Holly Andres at Charles A. Hartman
Fine Art (The Fallen Fawn, April)

For this series, photographer Holly Andres created a narrative about two young sisters who find a suitcase washed up at the edge of a lake. We see the girls sneaking the suitcase into their parents' house, trying on the trove of women's clothes contained inside. The photographs were elaborately staged productions that included actors, costumes, props and lighting, so they looked like stills from an art house film. What kept me transfixed by the series was how elliptical it was. Many of the photographs followed the girls throughout their discovery, but others were eerie, atmospheric snapshots that hinted at a much larger story: a single shoe floating in the lake, a car abandoned in a clearing with lipstick-stained cigarette butts in the ashtray. After 20 minutes with the photographs, I still couldn't bring myself to leave the gallery. So I stayed and got lost again.

Sharyll Burroughs at Bronco Gallery
(The N-Word Sessions: Subverting Banalities, September)

Art is one of the most powerful forces for change because some artists have the ability to hold up a mirror to our actions and our mistakes, helping us to construct new paths into the future. Sharyll Burroughs is that kind of artist. For her one-on-one performance, Burroughs sat with each participant, deconstructing the language of racism, challenging us to stare difficult things in the eye. Burroughs' gift is that she is able to do this while remaining completely present, open, compassionate, and non-judgmental of whatever her work brings up in people. When I look back on that performance, which I do often, I see it as a way forward for all of us.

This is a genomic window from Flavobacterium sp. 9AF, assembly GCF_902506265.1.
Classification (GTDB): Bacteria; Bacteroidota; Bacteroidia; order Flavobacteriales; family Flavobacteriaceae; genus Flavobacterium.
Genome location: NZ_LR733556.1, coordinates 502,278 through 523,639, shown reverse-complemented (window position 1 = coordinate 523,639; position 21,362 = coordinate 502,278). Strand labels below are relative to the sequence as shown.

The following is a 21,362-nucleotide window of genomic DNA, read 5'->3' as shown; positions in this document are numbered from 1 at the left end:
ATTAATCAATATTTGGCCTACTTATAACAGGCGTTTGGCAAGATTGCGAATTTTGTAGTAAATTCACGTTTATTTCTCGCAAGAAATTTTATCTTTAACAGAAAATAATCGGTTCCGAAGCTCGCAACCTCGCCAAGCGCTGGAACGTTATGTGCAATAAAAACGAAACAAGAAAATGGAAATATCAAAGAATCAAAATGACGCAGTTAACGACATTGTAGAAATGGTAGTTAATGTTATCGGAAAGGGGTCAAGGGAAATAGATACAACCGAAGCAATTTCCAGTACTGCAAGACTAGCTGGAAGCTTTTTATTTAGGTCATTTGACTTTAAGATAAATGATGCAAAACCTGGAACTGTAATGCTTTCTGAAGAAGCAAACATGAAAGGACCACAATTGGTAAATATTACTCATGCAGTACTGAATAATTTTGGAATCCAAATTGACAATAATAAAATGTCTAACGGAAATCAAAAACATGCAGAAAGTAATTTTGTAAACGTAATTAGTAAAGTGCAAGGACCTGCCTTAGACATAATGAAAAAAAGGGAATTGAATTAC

It is always life-affirming when an artist can distill certain fundamental truths about the natural world. Pairing undulating gossamer textiles and intractable rusted metal, sculptor Ellen Wishnetsky-Mueller created a series of sculptures that referenced everything from celestial bodies to geologic formations. The contrast of the materials embodied the push and pull of the masculine and the feminine, the soft and the hard, the lasting and the ephemeral—offering a view of the universe through its extremes. But the beauty came from bringing these forces together to show us what balance looks like.

Peter Brown Leighton at Blue Sky
(Man Lives Through Plutonium Blast, April)

I had to walk through this exhibition twice, and then I had to ask someone who worked at the gallery to explain to me what was going on before I could get my head around it. Photographer Peter Brown Leighton digitally combined images from vintage photographs to create each of his deeply disturbing and hilarious compositions. Some manipulations were quite subtle, requiring multiple viewings to ascertain where Leighton had left his fingerprints, like the image of a 50s-era husband with identical twin sisters perched on the arms of his chair. Were they really two people? Was it the same woman repeated? Others left no doubt about what had been changed or about Leighton's knack for creating disquieting, post-apocalyptic tableaus that could leave a permanent crack in your perception, like a smiling man gleefully being struck by lightning; a young boy, in his Sunday best, levitating off the church's altar; or a mushroom cloud in the middle of a city.